Out of Tregantle’s strict instructions to stick to the path and obey the military regulations I was back on green and pleasant land again, high and sloping, the beach invisible below and the sea like a sheet of foil under the sun. I was ready for a break, sipping the cooling dregs of my tea as I tramped along, watching for a glimpse of Portwrinkle which had been hiding itself beyond the green lump of Skinner’s Ball Cliff since before Tregantle. Then I rounded the hilltop and there it was, a mere cluster of houses, a Victorian gothic-style hotel and a car park. A large golden retriever coming up from Finnygook Lane with its owner made straight for me, then just trod heavily on my foot and ignored me as he came past. I made straight for the cafe by the car park that’s so close to the edge of the cliff that some of it has fallen off. They were closing, but I squeezed past the board they’d wedged in the doorway to deter customers (after Mount Edgcumbe it would take more than that to put me off my path – especially where tea was the endpoint) and ordered a final and well-needed cuppa.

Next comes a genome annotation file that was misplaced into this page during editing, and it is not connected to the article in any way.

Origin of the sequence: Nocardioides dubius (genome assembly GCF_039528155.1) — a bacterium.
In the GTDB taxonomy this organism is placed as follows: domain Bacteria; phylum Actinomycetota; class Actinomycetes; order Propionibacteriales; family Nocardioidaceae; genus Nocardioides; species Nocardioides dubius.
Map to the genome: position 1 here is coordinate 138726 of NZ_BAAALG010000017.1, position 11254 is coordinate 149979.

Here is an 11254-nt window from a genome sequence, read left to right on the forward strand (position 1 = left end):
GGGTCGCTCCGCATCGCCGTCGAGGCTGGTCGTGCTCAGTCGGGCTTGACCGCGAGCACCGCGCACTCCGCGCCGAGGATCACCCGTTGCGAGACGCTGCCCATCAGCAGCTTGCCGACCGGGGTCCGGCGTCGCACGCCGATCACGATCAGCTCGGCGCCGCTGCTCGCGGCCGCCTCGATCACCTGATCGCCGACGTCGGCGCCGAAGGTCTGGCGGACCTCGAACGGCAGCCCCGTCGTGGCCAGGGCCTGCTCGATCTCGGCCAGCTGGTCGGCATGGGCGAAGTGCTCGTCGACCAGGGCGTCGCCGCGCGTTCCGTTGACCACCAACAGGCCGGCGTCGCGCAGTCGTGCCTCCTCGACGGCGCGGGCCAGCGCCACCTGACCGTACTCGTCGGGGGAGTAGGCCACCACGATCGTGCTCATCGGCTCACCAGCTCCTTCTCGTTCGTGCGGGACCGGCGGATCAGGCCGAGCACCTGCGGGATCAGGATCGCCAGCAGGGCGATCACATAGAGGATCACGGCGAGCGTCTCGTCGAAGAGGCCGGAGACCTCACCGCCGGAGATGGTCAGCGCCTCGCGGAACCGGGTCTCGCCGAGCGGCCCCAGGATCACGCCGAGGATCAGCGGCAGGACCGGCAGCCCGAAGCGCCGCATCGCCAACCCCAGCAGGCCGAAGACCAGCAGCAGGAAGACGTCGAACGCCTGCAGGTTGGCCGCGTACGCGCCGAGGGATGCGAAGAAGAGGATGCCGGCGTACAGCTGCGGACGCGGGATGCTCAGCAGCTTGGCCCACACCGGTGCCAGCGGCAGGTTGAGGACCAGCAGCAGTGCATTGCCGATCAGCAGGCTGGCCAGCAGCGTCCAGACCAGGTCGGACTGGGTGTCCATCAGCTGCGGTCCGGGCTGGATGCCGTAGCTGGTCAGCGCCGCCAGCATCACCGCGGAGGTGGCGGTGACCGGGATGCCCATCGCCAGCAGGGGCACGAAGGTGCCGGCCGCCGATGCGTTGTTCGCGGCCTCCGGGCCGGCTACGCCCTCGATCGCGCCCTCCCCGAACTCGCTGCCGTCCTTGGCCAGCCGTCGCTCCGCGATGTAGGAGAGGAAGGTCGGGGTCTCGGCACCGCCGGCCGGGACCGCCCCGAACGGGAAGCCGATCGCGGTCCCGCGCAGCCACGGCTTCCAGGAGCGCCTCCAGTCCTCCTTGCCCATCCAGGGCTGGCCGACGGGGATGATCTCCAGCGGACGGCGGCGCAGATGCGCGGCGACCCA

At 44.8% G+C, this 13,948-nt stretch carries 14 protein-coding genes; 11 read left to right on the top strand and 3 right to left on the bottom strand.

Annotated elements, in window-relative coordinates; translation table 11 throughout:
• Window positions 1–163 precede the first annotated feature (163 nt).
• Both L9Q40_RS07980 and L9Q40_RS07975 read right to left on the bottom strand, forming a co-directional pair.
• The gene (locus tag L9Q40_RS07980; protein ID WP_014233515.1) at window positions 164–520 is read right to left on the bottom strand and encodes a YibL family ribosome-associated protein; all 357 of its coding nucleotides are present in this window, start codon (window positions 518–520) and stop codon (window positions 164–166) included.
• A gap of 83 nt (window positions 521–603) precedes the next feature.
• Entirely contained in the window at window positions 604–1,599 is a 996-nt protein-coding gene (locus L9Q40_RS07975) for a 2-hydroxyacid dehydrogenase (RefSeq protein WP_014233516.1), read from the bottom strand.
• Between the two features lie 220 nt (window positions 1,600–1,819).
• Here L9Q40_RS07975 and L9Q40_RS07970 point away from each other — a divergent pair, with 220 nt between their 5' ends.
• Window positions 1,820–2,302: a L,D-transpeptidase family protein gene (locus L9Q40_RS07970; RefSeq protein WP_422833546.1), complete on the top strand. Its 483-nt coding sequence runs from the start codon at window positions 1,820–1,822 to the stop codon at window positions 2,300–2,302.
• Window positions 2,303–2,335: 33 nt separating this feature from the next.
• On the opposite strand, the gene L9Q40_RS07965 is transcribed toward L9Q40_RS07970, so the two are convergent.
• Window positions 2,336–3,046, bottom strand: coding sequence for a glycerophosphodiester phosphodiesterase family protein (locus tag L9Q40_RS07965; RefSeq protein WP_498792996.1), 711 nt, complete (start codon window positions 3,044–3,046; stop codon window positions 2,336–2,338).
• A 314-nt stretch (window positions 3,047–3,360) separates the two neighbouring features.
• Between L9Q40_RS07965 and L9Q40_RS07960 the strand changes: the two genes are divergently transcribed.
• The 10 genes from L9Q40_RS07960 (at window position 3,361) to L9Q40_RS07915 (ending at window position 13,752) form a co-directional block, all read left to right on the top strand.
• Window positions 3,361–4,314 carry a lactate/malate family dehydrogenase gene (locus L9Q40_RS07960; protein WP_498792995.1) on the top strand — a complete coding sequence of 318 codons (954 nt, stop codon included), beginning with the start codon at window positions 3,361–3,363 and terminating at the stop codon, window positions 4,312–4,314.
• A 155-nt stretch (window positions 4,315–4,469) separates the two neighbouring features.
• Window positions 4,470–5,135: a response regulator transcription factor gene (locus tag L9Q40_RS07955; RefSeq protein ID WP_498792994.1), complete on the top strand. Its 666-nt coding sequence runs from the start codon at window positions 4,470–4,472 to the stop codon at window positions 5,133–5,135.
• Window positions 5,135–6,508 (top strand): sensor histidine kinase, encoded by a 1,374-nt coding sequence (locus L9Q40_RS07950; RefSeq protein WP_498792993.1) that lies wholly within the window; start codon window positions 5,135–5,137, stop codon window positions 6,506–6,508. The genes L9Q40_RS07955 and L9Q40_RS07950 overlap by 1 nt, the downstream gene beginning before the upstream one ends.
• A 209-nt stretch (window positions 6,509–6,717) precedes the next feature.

And then, just when I think I can sit down, I discover I have no service with which to phone for a taxi to get me to the station, so I add another fifteen minutes onto my day’s walk with wandering up and down above Finnygook Beach in an attempt to find some signal. I re-meet the lady with the retriever, who rushes up in recognition for a pat on the head (the dog that is, not the woman). 25 minutes later I’m being whisked away to St German’s station, up through the forgotten corner of Cornwall, round the wide meander of the tidal Lynher estuary, to St German’s station. I’ve made it: 13 miles down, only 287 to go. Inconceivably far in some respects, but now I’ve made a start it’s a reality rather than an itinerary. Nelson Mandela said that it always seems impossible until it is done. I’d rather paraphrase: it always seems impossible until it is Begun.